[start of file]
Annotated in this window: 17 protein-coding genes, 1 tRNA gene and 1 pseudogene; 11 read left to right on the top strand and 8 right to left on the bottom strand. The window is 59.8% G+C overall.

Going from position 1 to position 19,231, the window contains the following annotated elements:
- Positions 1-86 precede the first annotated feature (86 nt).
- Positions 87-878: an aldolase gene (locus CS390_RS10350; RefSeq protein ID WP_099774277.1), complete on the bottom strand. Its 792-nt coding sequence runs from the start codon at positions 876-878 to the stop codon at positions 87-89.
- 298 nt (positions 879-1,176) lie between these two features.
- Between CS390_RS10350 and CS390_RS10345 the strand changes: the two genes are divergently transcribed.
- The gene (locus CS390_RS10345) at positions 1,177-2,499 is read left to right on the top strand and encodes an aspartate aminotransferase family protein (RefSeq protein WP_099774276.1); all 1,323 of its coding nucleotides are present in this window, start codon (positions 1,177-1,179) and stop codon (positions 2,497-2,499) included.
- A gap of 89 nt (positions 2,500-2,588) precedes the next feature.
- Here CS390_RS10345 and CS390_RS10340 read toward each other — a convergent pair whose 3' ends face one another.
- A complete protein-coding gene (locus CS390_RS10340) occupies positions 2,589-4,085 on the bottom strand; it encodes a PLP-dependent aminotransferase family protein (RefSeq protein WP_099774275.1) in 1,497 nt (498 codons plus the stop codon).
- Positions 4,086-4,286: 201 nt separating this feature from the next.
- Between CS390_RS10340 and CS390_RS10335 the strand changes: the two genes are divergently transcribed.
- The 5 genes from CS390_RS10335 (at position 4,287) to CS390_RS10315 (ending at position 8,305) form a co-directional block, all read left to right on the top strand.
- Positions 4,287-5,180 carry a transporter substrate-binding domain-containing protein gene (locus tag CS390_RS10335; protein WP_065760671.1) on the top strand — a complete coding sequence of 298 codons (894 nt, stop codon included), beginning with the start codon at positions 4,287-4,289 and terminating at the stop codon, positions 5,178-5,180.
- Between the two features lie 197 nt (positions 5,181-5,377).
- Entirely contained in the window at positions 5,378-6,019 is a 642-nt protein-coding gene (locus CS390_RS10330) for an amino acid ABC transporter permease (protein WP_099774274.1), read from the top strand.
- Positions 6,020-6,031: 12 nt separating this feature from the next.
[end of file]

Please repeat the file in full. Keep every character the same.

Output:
Annotated in this window: 17 protein-coding genes, 1 tRNA gene and 1 pseudogene; 11 read left to right on the top strand and 8 right to left on the bottom strand. The window is 59.8% G+C overall.

Going from position 1 to position 19,231, the window contains the following annotated elements:
- Positions 1-86 precede the first annotated feature (86 nt).
- Positions 87-878: an aldolase gene (locus CS390_RS10350; RefSeq protein ID WP_099774277.1), complete on the bottom strand. Its 792-nt coding sequence runs from the start codon at positions 876-878 to the stop codon at positions 87-89.
- 298 nt (positions 879-1,176) lie between these two features.
- Between CS390_RS10350 and CS390_RS10345 the strand changes: the two genes are divergently transcribed.
- The gene (locus CS390_RS10345) at positions 1,177-2,499 is read left to right on the top strand and encodes an aspartate aminotransferase family protein (RefSeq protein WP_099774276.1); all 1,323 of its coding nucleotides are present in this window, start codon (positions 1,177-1,179) and stop codon (positions 2,497-2,499) included.
- A gap of 89 nt (positions 2,500-2,588) precedes the next feature.
- Here CS390_RS10345 and CS390_RS10340 read toward each other — a convergent pair whose 3' ends face one another.
- A complete protein-coding gene (locus CS390_RS10340) occupies positions 2,589-4,085 on the bottom strand; it encodes a PLP-dependent aminotransferase family protein (RefSeq protein WP_099774275.1) in 1,497 nt (498 codons plus the stop codon).
- Positions 4,086-4,286: 201 nt separating this feature from the next.
- Between CS390_RS10340 and CS390_RS10335 the strand changes: the two genes are divergently transcribed.
- The 5 genes from CS390_RS10335 (at position 4,287) to CS390_RS10315 (ending at position 8,305) form a co-directional block, all read left to right on the top strand.
- Positions 4,287-5,180 carry a transporter substrate-binding domain-containing protein gene (locus tag CS390_RS10335; protein WP_065760671.1) on the top strand — a complete coding sequence of 298 codons (894 nt, stop codon included), beginning with the start codon at positions 4,287-4,289 and terminating at the stop codon, positions 5,178-5,180.
- Between the two features lie 197 nt (positions 5,181-5,377).
- Entirely contained in the window at positions 5,378-6,019 is a 642-nt protein-coding gene (locus CS390_RS10330) for an amino acid ABC transporter permease (protein WP_099774274.1), read from the top strand.
- Positions 6,020-6,031: 12 nt separating this feature from the next.